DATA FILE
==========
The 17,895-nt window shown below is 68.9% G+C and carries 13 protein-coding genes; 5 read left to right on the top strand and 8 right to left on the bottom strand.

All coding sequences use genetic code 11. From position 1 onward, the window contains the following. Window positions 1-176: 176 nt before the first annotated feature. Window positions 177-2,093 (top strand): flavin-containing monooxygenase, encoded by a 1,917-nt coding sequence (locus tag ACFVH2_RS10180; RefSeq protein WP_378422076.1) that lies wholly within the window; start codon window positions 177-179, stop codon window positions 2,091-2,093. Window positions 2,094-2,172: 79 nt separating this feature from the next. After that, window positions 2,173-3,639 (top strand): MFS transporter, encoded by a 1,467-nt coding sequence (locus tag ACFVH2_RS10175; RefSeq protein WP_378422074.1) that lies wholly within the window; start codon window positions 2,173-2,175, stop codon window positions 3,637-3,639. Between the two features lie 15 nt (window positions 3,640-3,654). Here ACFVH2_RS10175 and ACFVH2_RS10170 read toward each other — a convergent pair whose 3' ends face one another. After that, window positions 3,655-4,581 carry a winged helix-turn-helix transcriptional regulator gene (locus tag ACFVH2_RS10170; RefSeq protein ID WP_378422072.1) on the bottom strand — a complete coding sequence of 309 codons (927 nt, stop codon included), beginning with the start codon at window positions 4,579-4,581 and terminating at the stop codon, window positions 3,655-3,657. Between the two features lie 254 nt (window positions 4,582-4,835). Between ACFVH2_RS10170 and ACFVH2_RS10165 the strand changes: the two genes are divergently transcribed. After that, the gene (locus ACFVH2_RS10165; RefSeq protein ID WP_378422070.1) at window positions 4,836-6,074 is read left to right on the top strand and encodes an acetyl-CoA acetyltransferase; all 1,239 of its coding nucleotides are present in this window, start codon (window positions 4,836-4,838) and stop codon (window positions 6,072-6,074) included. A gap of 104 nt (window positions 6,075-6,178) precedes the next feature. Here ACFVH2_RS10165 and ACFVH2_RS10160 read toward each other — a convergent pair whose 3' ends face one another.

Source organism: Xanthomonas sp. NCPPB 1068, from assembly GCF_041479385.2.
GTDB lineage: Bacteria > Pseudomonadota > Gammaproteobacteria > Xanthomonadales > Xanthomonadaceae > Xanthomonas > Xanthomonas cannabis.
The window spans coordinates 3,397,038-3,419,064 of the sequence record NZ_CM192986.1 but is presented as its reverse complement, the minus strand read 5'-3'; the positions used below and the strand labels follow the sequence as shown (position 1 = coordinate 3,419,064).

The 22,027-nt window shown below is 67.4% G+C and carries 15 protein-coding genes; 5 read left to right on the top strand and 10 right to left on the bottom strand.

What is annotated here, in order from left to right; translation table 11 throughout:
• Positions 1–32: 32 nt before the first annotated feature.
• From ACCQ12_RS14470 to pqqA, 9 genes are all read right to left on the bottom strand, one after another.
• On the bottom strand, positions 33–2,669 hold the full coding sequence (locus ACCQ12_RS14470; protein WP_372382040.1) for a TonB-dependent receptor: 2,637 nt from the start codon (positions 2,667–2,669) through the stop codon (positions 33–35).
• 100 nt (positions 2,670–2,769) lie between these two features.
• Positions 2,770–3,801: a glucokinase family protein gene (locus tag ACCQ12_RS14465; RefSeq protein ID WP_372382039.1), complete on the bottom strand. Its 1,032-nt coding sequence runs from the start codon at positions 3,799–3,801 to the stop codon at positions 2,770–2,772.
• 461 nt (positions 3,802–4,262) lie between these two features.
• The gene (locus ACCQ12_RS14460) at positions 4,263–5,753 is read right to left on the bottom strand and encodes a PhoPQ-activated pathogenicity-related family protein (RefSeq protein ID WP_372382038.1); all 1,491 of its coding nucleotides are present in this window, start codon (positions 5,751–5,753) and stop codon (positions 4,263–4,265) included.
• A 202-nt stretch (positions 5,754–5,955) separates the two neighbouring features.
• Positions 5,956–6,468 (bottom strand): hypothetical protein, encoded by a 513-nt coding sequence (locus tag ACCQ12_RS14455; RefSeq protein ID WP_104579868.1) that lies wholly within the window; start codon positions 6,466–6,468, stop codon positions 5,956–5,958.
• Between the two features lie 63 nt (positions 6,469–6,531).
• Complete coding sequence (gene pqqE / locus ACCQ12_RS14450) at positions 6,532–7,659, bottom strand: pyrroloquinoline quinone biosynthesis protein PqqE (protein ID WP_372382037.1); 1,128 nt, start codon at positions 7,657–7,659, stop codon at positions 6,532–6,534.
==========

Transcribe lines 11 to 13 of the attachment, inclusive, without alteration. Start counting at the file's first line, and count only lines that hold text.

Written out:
• 100 nt (positions 2,670–2,769) lie between these two features.
• Positions 2,770–3,801: a glucokinase family protein gene (locus tag ACCQ12_RS14465; RefSeq protein ID WP_372382039.1), complete on the bottom strand. Its 1,032-nt coding sequence runs from the start codon at positions 3,799–3,801 to the stop codon at positions 2,770–2,772.
• 461 nt (positions 3,802–4,262) lie between these two features.